Read Part 1 HERE
We’ve all been there, staring down a piece of land covered in weeds and grass, wondering where to begin. Cultivating soil is work. So much work.
Conventional growing uses tillers, plows and herbicide, but is that the best we can do? What is healthiest for our land?
Until a couple months ago I was 100% anti tilling. Actually, more like 88.7 percent. You see, while I have done quite a bit of lasagna gardening and lots of tapping, I’ve never been able to go completely no till. Mostly because I’ve never had enough hours in the day to actually move compost. (Justin blames it on the fact that we’ve always been too cheap to rent equipment to move it too…) Now I am not so sure. I do think that permanent beds are the way to go, but sometimes you need to use mechanical means to get there.
What to do instead?
There are a few options if you’ve decided not grow conventionally:
- Occultation – this is killing any plants growing by covering them with tarps for anywhere from 1-6 months. You can buy used billboards, or uv treated tarps, but I’m cheap and have always used painters tarps or extra landscape fabric. After the vegetation is dead, you can make beds by adding organic matter and using a broadfork to break up any hard pan.
- Minimal tillage- this is using mechanical means to first make the beds, and then cultivating it by hand from there.
- No dig using lasagna layering methods – this requires a lot of materials but is great for increasing soil fertility. It essentially works in the same way as occultation, but instead of tarps you are using organic matter that decomposes, like cardboard, paper, straw, etc.
There are a lot of farmers out there teaching about this stuff, here are a few of my favorite experts!
Occulation is hands down my favorite way to suppress weed growth. Bare Mountain Farm has an amazing system in place. You can read more about their experiments on their blog. HERE, and definitely check out their YouTube channel by clicking HERE. Their channel is excellent.
The idea is basically to use a tractor to work the ground and create a permanent bed system. This talk by JM Fortier is really great and a good look at his system and what he’s learned. You can find his entire YouTube channel HERE.
No dig with compost/mulch:
I’m a huge fan girl of Charles Dowding. His books are amazing as is everything on his YouTube channel, HERE. I especially like this video of how he converts a weedy yard to a garden HERE. My favorite thing is how he shows examples of differences in fertility based on different composts and bed preparations.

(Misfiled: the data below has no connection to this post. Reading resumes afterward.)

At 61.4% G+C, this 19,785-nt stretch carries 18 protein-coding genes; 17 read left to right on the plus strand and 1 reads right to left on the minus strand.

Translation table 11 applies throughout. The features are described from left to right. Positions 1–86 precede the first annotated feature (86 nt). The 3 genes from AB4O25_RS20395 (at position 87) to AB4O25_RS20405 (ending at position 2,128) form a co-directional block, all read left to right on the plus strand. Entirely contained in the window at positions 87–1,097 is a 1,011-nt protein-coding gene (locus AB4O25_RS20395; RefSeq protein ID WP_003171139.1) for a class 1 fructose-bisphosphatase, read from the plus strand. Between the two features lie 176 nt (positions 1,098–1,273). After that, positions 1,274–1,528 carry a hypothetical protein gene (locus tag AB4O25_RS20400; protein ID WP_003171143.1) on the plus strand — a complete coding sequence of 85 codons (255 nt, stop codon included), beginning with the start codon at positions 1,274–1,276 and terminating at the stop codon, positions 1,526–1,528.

I’ve always aspired to not till but have never physically been strong enough to pull it off. When I first started I tried double digging beds with a 10 month old strapped to my back and a two year old begging to be held all while having chronic migraines. After 4 pitifully small 10 ft long double dug beds I gave up. I just couldn’t do it and we tilled.
Since then I’ve turned to tarping to help smother the weeds, but I’m also terrible at cutting down seed heads so it’s a constant battle.
I have managed to do no till raised beds on a smaller scale, it just takes a lot of time (and organic matter!)
Now that we are in New Mexico I am super excited because the ground isn’t frozen. I am still researching growing with the hard pan and alkaline soil, but I’m looking forward to learning more about stewarding the desert.
In my idea of world I would live in a place that had free compost and lots of leaves/moldy hay to use to build the soils. For now I’ll stick with gathering as many cow pies as I can!
Like I mentioned before, at our new farm I have two different plots to cultivate. The one in front of our house is fairly sandy and regularly gets huge strong gusts of wind. The second is down a hill, somewhat protected on two sides by a wind break. Both plots have been used on our landowners organic farm previously.
One of the most amazing things about where we are now is that the ground isn’t frozen. This climate basically means I can work outside 95% of the year, compared to only 4-5 months in Iowa. That’s a lot of extra time to put into bed prep.
While my ultimate goal is no till, I am going to plow and till to begin. We will plow everything, till, plow again to create raised beds. Then I’ll go through and layer as much compost on each new raised bed as possible. Wood chips are going in the aisles and once monsoon season starts I’ll be able to cover the crops with straw (otherwise it would all just blow away in the wind). I looked into buying a large amount of compost but the distance we’d have to have it delivered is prohibitive, not to mention the cost!
One of the things I value is doing the best you can with what you have. All of us have different resources, talents and abilities. Add on that a huge assortment of limitations and no wonder we all disagree all the time. I’m a firm believer that you simply do what you can with the resources and limitations you have.
Chime in on the forum HERE and let me know how you are cultivating your field!